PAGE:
Georgia’s Israel embassy confirmed yesterday that it will open a cultural centre in Jerusalem, becoming the eighth country to do so.
Following the announcement, Israeli Prime Minister Benjamin Netanyahu’s Office said: “We welcome the centre’s opening.”
Details regarding when and where it will happen are still being discussed, the Jewish News Syndicate reported.
Israel’s Deputy Foreign Minister Tzipi Hotovel, who will be appointed Israel’s next diaspora affairs minister supported the decision, saying: “More and more countries are joining the historic process that began with the US, and are recognising the historic connection between the Jewish people and Jerusalem,” adding that, “as a daughter of immigrants who came to Israel from Georgia, I am proud of this move and hope it will be completed with the embassy moving to Jerusalem.”
Only two weeks ago, Brazil opened a trade office in Jerusalem during which Eduardo Bolsonaro, the son of Brazil’s right-wing President Jair Bolsonaro, pointed out that his father’s government is going to move its embassy from Tel Aviv to the Holy City, following in the footsteps of the US and several other countries.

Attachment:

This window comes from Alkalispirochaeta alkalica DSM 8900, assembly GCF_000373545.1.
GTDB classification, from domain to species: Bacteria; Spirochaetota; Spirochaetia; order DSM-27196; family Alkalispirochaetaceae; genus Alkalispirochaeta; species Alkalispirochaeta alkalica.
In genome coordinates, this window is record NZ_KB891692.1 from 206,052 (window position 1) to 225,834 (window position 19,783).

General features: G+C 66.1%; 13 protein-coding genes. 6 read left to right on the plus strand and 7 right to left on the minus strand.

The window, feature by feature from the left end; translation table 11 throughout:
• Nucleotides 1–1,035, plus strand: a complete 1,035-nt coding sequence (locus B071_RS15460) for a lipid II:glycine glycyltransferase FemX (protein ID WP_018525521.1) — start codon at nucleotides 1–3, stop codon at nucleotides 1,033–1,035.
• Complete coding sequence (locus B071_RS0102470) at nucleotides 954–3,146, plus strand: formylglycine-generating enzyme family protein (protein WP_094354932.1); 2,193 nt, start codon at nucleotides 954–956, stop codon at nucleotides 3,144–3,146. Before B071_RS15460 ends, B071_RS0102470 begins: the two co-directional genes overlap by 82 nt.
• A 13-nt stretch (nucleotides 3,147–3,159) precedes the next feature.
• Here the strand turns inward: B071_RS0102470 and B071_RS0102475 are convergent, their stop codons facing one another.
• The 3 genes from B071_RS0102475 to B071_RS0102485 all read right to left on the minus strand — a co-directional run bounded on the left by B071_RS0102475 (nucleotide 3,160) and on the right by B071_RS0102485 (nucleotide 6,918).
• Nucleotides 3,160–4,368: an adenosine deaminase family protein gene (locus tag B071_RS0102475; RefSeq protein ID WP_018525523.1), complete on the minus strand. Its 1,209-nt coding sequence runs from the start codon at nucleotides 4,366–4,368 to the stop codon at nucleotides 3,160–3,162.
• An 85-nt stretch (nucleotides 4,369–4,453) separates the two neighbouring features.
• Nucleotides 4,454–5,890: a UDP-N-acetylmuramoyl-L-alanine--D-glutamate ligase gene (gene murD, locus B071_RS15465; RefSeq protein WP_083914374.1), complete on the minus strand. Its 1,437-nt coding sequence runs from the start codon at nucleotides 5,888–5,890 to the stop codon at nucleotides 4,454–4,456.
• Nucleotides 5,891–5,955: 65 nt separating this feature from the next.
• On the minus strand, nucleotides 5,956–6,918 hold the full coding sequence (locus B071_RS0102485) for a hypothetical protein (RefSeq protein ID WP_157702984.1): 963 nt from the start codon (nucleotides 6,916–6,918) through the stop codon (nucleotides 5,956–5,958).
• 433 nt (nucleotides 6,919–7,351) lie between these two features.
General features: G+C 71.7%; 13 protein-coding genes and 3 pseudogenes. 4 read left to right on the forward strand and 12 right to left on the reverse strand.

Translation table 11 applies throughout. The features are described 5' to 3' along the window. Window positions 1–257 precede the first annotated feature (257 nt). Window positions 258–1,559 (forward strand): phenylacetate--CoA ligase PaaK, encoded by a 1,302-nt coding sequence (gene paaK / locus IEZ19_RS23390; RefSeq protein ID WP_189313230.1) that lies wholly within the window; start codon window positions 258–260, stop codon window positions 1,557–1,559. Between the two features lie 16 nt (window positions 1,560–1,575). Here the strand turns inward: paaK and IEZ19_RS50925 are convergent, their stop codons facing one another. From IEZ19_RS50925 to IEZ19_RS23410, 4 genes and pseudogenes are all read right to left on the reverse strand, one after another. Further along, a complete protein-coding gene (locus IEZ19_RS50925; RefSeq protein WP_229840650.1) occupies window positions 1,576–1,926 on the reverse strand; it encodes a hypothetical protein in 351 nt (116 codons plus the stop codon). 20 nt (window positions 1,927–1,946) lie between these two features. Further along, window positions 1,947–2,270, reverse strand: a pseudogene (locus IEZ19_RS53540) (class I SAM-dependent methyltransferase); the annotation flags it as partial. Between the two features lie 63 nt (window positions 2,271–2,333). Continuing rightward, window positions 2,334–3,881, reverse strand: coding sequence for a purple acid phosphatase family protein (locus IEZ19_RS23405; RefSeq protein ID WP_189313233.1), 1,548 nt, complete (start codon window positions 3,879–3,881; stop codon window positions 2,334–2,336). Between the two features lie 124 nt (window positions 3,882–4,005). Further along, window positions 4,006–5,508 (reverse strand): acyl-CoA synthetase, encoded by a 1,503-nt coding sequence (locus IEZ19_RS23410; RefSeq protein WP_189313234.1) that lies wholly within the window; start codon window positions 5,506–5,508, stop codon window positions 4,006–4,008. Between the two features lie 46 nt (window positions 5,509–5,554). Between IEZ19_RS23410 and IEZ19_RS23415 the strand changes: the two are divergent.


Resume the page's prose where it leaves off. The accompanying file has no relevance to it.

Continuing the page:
In 2018, Hotovely asked Georgia’s first female President Salome Zourabichvili to move her country’s embassy to Jerusalem, “in light of the deep and longstanding friendship” between the countries.
The two concluded that the countries would open dialogue regarding the move. Zourabichvili plans to visit Israel next month for the World Holocaust Forum, along with many other world leaders including the UK’s Prince Charles.
Hotovely also asked Zurabishvili to think about relocating her country’s embassy to occupied Jerusalem, Israel Hayom reported.
Israel has been heavily advocating for countries to move their embassies to Jerusalem ever since US President Donald Trump moved the American embassy to the city on 14 May 2018.
No serious measures have been taken by the Arab states in response to such illegal actions by the US. They simply condemned the action, while normalising their relations with the occupation state.